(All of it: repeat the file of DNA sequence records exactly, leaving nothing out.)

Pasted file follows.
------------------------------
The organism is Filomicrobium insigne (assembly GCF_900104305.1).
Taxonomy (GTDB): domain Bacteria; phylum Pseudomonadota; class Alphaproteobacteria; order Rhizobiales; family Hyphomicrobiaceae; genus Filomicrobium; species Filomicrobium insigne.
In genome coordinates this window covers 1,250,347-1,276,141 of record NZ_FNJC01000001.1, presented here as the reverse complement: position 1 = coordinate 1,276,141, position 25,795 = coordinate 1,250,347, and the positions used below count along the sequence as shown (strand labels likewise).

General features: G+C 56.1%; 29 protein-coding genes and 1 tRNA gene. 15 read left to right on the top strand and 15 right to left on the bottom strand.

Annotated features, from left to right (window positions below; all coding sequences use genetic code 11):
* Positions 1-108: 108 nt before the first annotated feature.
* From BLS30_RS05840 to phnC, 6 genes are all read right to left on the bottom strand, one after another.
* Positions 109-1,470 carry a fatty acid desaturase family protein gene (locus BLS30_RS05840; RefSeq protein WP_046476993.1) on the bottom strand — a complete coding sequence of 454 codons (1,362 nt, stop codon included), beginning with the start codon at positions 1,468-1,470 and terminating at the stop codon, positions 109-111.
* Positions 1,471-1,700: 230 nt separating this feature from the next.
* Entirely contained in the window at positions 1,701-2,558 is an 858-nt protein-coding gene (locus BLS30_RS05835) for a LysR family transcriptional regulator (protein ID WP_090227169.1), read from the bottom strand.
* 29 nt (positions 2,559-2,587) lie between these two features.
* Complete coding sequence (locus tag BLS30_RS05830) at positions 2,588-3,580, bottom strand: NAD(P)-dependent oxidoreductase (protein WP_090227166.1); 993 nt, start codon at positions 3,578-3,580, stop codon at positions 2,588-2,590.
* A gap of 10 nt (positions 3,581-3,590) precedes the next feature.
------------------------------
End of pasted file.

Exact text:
The organism is Filomicrobium insigne (assembly GCF_900104305.1).
Taxonomy (GTDB): domain Bacteria; phylum Pseudomonadota; class Alphaproteobacteria; order Rhizobiales; family Hyphomicrobiaceae; genus Filomicrobium; species Filomicrobium insigne.
In genome coordinates this window covers 1,250,347-1,276,141 of record NZ_FNJC01000001.1, presented here as the reverse complement: position 1 = coordinate 1,276,141, position 25,795 = coordinate 1,250,347, and the positions used below count along the sequence as shown (strand labels likewise).

General features: G+C 56.1%; 29 protein-coding genes and 1 tRNA gene. 15 read left to right on the top strand and 15 right to left on the bottom strand.

Annotated features, from left to right (window positions below; all coding sequences use genetic code 11):
* Positions 1-108: 108 nt before the first annotated feature.
* From BLS30_RS05840 to phnC, 6 genes are all read right to left on the bottom strand, one after another.
* Positions 109-1,470 carry a fatty acid desaturase family protein gene (locus BLS30_RS05840; RefSeq protein WP_046476993.1) on the bottom strand — a complete coding sequence of 454 codons (1,362 nt, stop codon included), beginning with the start codon at positions 1,468-1,470 and terminating at the stop codon, positions 109-111.
* Positions 1,471-1,700: 230 nt separating this feature from the next.
* Entirely contained in the window at positions 1,701-2,558 is an 858-nt protein-coding gene (locus BLS30_RS05835) for a LysR family transcriptional regulator (protein ID WP_090227169.1), read from the bottom strand.
* 29 nt (positions 2,559-2,587) lie between these two features.
* Complete coding sequence (locus tag BLS30_RS05830) at positions 2,588-3,580, bottom strand: NAD(P)-dependent oxidoreductase (protein WP_090227166.1); 993 nt, start codon at positions 3,578-3,580, stop codon at positions 2,588-2,590.
* A gap of 10 nt (positions 3,581-3,590) precedes the next feature.